Slow economic growth could cramp UK firms’ ability to deliver dividend growth. Do income investors need to start looking at companies that make most of their money overseas?
In today’s article I’ll compare results from UK retailer Halfords Group (LSE: HFD) with those of fast-growing US construction equipment firm Somero Enterprises (LSE: SOM). Both companies have strong balance sheets, attractive dividends and decent cash flow. But which looks the better buy?
Cycling saves the day
Halfords has managed to squeeze out like-for-like growth of 1.2% during the first 20 weeks of its financial year, which starts on 1 April. The group reported total sales growth of 4.8%, thanks to new openings and cycling-related acquisitions.
Cycle sales continue to be a key element of Halfords’ growth. Like-for-like sales of two wheelers rose by 1.9%, versus just 0.6% for motoring. The Olympics helped to boost cycling sales too, while collapsing sat nav interest put pressure on motoring results.
Halfords’ dividend payments have been consistently covered by free cash flow for at least the last five years, suggesting that the business is good at converting profits into cash. This is usually the hallmark of a good quality business.
In my view, Halfords remains a fairly attractive option for income investors. This morning’s statement confirmed the firm’s full-year guidance, putting the stock on a forecast P/E of 12.1, with a forward dividend yield of 4.5%.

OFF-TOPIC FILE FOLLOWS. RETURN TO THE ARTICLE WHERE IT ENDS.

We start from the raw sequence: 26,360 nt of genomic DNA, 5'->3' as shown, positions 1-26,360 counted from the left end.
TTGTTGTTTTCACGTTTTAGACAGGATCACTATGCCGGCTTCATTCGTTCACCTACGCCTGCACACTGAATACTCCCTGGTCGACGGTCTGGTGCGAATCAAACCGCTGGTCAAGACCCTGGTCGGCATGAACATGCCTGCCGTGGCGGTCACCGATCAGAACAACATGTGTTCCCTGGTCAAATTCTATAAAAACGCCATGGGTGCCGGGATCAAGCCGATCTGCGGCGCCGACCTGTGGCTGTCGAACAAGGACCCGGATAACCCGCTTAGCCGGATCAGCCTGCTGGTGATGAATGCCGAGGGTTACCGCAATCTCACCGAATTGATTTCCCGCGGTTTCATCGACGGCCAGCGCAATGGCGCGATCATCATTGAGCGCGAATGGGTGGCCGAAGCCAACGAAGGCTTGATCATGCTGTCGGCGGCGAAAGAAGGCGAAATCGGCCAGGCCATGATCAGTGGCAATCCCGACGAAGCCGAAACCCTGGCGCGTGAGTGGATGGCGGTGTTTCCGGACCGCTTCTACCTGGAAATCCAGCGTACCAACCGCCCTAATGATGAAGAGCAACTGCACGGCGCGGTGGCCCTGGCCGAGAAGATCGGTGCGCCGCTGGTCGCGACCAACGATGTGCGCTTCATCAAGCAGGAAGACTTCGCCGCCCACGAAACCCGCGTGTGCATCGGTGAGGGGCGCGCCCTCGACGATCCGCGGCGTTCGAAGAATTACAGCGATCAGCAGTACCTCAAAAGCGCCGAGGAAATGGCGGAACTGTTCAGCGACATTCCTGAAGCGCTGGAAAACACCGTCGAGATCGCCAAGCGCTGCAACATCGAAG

The only real risk I can see is that Halfords’ profits will continue to stagnate. Earnings per share are expected to fall by 7.5% this year and to be broadly flat next year. The group’s operating margins have fallen from a peak of 13.9% in 2011 to just 8.1% last year.
To justify a stronger share price, management needs to find a way of arresting this decline. I’d hold the shares, but would prefer to wait for another dip before buying.
Is Somero still cheap?
Shares in equipment firm Somero Enterprises have risen by 40% so far this year. The firm’s operating profit rose by 24% to $10.3m during the first half, lifting adjusted earnings by 30% to $0.13 per share.
Somero makes equipment that’s used to produce perfectly flat concrete floors for warehouses and distribution centres. A flat floor is essential for the very high racking that’s used in modern ‘big box’ warehouses.
Somero’s growth is heavily linked to the construction market, principally in the US, where the business is based. Sales in North America rose by 24% to $29.8m during the first half, accounting for 75% of the group’s total sales.
Somero also operates in a number of other territories, but the company’s big hope for long-term growth is China. Flat floors of the kind produced by Somero equipment are relatively new in China, and the group’s market share is low. The potential for expansion into the Chinese market is significant, in my opinion.
Somero has no debt and net cash of $11m. The shares trade on 9 times forecast earnings and offer a well-covered forward dividend yield of about 3.6%.
I believe that Somero remains a buy, as long as investors keep a close eye on the health of the US property market.
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Roland Head has no position in any shares mentioned. The Motley Fool UK has recommended Somero Enterprises, Inc. We Fools don't all hold the same opinions, but we all believe that considering a diverse range of insights makes us better investors.